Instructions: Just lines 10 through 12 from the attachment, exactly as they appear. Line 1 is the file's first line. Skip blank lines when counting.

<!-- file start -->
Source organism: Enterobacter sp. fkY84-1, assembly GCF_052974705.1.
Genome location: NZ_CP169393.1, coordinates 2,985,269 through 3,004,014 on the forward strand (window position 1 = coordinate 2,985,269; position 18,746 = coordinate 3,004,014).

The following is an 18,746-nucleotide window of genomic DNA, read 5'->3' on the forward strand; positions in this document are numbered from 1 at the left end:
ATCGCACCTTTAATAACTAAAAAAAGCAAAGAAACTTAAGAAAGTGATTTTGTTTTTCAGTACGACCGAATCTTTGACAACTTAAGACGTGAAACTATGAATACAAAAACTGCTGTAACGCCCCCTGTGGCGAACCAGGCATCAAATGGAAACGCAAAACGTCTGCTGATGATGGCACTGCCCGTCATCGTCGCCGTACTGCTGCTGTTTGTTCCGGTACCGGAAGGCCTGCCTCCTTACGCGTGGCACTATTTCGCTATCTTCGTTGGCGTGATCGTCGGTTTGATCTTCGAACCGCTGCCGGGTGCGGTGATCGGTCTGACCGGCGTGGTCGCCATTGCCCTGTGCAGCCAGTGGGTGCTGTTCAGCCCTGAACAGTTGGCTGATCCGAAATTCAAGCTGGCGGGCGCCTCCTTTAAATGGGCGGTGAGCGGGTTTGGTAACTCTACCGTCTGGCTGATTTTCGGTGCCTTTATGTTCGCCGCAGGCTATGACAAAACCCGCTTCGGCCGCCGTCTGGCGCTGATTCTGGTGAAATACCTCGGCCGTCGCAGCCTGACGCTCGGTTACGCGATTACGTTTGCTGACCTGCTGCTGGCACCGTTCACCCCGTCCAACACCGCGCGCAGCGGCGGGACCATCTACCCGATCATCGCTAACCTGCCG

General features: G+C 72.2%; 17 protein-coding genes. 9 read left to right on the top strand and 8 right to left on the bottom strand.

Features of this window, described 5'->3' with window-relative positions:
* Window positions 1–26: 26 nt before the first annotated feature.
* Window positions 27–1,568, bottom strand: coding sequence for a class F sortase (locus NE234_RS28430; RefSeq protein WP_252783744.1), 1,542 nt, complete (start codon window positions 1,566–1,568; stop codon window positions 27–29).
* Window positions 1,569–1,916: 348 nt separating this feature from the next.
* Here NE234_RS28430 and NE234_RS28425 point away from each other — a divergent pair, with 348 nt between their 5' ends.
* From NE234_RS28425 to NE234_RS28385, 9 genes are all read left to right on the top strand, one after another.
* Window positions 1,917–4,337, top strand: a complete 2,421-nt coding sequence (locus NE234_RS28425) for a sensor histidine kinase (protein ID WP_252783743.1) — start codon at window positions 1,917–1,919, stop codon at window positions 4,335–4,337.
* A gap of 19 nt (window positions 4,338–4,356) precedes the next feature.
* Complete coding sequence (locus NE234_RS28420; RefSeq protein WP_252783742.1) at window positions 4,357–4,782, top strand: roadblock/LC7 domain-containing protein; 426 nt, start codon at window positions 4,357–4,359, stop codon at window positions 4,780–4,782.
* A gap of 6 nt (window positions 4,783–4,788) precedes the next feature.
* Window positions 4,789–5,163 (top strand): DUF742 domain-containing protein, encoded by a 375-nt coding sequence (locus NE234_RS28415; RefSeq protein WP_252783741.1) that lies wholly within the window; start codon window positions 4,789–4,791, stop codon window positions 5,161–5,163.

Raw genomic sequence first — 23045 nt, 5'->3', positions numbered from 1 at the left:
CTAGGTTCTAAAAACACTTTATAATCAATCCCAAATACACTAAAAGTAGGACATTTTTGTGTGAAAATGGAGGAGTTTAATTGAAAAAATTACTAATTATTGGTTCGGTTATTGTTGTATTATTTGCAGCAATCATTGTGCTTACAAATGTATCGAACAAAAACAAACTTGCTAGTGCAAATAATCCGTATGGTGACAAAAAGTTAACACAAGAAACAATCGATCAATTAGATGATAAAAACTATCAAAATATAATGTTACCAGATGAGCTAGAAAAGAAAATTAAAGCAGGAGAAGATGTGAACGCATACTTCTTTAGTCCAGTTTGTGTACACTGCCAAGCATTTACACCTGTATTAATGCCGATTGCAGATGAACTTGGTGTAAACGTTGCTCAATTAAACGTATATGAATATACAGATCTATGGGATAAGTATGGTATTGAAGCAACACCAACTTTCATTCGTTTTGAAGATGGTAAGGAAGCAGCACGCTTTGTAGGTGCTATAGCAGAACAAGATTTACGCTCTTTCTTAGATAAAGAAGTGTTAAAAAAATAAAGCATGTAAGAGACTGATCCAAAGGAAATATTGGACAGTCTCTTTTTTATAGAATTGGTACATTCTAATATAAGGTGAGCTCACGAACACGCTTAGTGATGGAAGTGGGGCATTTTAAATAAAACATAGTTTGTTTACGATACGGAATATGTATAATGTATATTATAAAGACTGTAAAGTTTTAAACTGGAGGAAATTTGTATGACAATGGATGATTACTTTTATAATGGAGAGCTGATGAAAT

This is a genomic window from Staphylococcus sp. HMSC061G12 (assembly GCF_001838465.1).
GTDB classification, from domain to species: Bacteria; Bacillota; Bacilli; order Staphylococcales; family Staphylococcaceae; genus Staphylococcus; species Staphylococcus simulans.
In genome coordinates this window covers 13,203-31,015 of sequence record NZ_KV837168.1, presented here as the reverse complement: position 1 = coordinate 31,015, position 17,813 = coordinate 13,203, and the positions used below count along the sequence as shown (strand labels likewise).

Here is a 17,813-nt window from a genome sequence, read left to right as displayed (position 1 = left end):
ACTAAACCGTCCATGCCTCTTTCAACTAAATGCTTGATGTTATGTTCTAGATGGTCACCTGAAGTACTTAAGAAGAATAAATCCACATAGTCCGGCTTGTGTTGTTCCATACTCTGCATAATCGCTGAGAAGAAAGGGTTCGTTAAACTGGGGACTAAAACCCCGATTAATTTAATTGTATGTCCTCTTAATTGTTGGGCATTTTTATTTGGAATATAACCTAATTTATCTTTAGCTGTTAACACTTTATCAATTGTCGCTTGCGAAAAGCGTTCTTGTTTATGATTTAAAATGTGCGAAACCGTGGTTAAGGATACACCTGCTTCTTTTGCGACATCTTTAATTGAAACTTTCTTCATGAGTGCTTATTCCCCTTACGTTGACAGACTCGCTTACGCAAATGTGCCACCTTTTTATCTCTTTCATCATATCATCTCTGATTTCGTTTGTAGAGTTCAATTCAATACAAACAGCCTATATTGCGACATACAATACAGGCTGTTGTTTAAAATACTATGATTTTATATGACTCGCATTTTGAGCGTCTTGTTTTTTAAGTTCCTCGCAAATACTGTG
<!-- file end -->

* Here NE234_RS28430 and NE234_RS28425 point away from each other — a divergent pair, with 348 nt between their 5' ends.
* From NE234_RS28425 to NE234_RS28385, 9 genes are all read left to right on the top strand, one after another.
* Window positions 1,917–4,337, top strand: a complete 2,421-nt coding sequence (locus NE234_RS28425) for a sensor histidine kinase (protein ID WP_252783743.1) — start codon at window positions 1,917–1,919, stop codon at window positions 4,335–4,337.